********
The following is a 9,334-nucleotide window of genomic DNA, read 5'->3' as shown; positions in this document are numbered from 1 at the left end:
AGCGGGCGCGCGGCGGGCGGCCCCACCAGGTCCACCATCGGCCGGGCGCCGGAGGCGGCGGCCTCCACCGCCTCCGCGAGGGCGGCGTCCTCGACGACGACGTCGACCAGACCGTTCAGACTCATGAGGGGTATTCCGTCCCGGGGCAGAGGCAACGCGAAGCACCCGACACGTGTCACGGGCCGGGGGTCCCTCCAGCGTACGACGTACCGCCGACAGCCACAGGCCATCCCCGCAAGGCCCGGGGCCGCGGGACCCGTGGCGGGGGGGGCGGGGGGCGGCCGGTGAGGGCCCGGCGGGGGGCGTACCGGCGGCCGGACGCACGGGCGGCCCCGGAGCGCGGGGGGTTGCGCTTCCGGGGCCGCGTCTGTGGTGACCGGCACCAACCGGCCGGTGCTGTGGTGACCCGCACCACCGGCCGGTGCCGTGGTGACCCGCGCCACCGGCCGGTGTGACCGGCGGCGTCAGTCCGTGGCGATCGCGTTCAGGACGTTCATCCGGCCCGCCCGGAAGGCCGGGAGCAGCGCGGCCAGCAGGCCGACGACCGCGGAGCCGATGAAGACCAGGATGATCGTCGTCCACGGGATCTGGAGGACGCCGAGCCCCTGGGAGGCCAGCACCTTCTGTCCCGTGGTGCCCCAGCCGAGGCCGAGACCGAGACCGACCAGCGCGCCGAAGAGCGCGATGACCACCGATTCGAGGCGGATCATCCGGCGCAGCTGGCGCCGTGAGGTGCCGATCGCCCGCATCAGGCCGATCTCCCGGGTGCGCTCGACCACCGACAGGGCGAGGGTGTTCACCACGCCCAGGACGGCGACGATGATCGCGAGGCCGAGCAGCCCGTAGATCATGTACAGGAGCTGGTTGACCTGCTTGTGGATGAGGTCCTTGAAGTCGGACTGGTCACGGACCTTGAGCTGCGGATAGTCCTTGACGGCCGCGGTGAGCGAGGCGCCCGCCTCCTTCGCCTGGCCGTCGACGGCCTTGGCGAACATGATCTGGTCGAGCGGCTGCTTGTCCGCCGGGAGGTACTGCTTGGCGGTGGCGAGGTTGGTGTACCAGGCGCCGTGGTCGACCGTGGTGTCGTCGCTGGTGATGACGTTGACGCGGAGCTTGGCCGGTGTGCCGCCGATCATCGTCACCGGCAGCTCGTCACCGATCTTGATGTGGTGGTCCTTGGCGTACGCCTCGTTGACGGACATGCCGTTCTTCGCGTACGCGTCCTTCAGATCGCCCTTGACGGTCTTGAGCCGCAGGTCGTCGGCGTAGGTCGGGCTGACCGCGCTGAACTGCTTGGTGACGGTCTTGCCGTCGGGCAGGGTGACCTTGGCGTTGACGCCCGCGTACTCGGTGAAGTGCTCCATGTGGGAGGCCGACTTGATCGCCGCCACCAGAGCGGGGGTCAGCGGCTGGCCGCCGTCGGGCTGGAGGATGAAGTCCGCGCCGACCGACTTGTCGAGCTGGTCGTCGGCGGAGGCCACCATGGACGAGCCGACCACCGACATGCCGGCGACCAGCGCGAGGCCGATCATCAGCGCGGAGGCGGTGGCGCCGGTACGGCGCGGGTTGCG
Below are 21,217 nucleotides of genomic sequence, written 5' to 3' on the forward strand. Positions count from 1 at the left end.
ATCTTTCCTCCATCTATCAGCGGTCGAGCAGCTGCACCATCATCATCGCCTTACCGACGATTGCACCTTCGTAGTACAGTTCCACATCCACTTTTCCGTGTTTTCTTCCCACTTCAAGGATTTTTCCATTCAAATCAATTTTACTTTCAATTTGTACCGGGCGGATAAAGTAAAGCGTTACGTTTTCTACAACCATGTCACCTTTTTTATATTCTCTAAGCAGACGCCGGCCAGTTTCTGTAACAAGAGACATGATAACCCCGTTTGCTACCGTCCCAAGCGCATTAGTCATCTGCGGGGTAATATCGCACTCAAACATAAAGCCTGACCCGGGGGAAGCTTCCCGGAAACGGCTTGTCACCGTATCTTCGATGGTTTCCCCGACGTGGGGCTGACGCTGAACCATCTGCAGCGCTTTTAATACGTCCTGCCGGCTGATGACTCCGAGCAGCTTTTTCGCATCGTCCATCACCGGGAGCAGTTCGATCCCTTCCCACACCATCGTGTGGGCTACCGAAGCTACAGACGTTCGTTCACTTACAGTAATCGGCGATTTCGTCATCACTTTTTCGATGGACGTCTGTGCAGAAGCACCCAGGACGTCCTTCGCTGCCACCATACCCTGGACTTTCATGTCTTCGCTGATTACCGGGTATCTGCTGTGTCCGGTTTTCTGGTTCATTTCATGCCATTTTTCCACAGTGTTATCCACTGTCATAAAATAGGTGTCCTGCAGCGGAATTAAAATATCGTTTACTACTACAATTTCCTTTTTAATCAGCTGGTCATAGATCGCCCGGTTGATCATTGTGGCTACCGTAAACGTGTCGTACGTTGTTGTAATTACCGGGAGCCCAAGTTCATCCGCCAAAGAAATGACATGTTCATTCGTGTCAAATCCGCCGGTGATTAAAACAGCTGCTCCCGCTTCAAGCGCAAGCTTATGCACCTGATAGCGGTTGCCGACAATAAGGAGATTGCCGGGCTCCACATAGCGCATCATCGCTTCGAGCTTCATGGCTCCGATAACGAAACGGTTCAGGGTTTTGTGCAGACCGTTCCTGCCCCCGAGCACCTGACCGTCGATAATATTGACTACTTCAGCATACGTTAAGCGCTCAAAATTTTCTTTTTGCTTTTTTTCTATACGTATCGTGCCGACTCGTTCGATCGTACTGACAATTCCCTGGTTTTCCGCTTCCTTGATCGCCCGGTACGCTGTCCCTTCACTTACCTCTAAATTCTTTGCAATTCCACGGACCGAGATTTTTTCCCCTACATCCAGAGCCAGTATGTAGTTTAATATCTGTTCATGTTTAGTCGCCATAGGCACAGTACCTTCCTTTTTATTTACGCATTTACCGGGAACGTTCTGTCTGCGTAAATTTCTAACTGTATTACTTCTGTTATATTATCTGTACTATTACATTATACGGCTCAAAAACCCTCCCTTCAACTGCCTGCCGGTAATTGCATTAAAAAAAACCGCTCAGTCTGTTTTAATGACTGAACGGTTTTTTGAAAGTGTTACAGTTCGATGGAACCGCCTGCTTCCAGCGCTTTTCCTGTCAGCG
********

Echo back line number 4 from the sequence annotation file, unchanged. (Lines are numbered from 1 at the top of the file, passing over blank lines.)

ATCTTTCCTCCATCTATCAGCGGTCGAGCAGCTGCACCATCATCATCGCCTTACCGACGATTGCACCTTCGTAGTACAGTTCCACATCCACTTTTCCGTGTTTTCTTCCCACTTCAAGGATTTTTCCATTCAAATCAATTTTACTTTCAATTTGTACCGGGCGGATAAAGTAAAGCGTTACGTTTTCTACAACCATGTCACCTTTTTTATATTCTCTAAGCAGACGCCGGCCAGTTTCTGTAACAAGAGACATGATAACCCCGTTTGCTACCGTCCCAAGCGCATTAGTCATCTGCGGGGTAATATCGCACTCAAACATAAAGCCTGACCCGGGGGAAGCTTCCCGGAAACGGCTTGTCACCGTATCTTCGATGGTTTCCCCGACGTGGGGCTGACGCTGAACCATCTGCAGCGCTTTTAATACGTCCTGCCGGCTGATGACTCCGAGCAGCTTTTTCGCATCGTCCATCACCGGGAGCAGTTCGATCCCTTCCCACACCATCGTGTGGGCTACCGAAGCTACAGACGTTCGTTCACTTACAGTAATCGGCGATTTCGTCATCACTTTTTCGATGGACGTCTGTGCAGAAGCACCCAGGACGTCCTTCGCTGCCACCATACCCTGGACTTTCATGTCTTCGCTGATTACCGGGTATCTGCTGTGTCCGGTTTTCTGGTTCATTTCATGCCATTTTTCCACAGTGTTATCCACTGTCATAAAATAGGTGTCCTGCAGCGGAATTAAAATATCGTTTACTACTACAATTTCCTTTTTAATCAGCTGGTCATAGATCGCCCGGTTGATCATTGTGGCTACCGTAAACGTGTCGTACGTTGTTGTAATTACCGGGAGCCCAAGTTCATCCGCCAAAGAAATGACATGTTCATTCGTGTCAAATCCGCCGGTGATTAAAACAGCTGCTCCCGCTTCAAGCGCAAGCTTATGCACCTGATAGCGGTTGCCGACAATAAGGAGATTGCCGGGCTCCACATAGCGCATCATCGCTTCGAGCTTCATGGCTCCGATAACGAAACGGTTCAGGGTTTTGTGCAGACCGTTCCTGCCCCCGAGCACCTGACCGTCGATAATATTGACTACTTCAGCATACGTTAAGCGCTCAAAATTTTCTTTTTGCTTTTTTTCTATACGTATCGTGCCGACTCGTTCGATCGTACTGACAATTCCCTGGTTTTCCGCTTCCTTGATCGCCCGGTACGCTGTCCCTTCACTTACCTCTAAATTCTTTGCAATTCCACGGACCGAGATTTTTTCCCCTACATCCAGAGCCAGTATGTAGTTTAATATCTGTTCATGTTTAGTCGCCATAGGCACAGTACCTTCCTTTTTATTTACGCATTTACCGGGAACGTTCTGTCTGCGTAAATTTCTAACTGTATTACTTCTGTTATATTATCTGTACTATTACATTATACGGCTCAAAAACCCTCCCTTCAACTGCCTGCCGGTAATTGCATTAAAAAAAACCGCTCAGTCTGTTTTAATGACTGAACGGTTTTTTGAAAGTGTTACAGTTCGATGGAACCGCCTGCTTCCAGCGCTTTTCCTGTCAGCG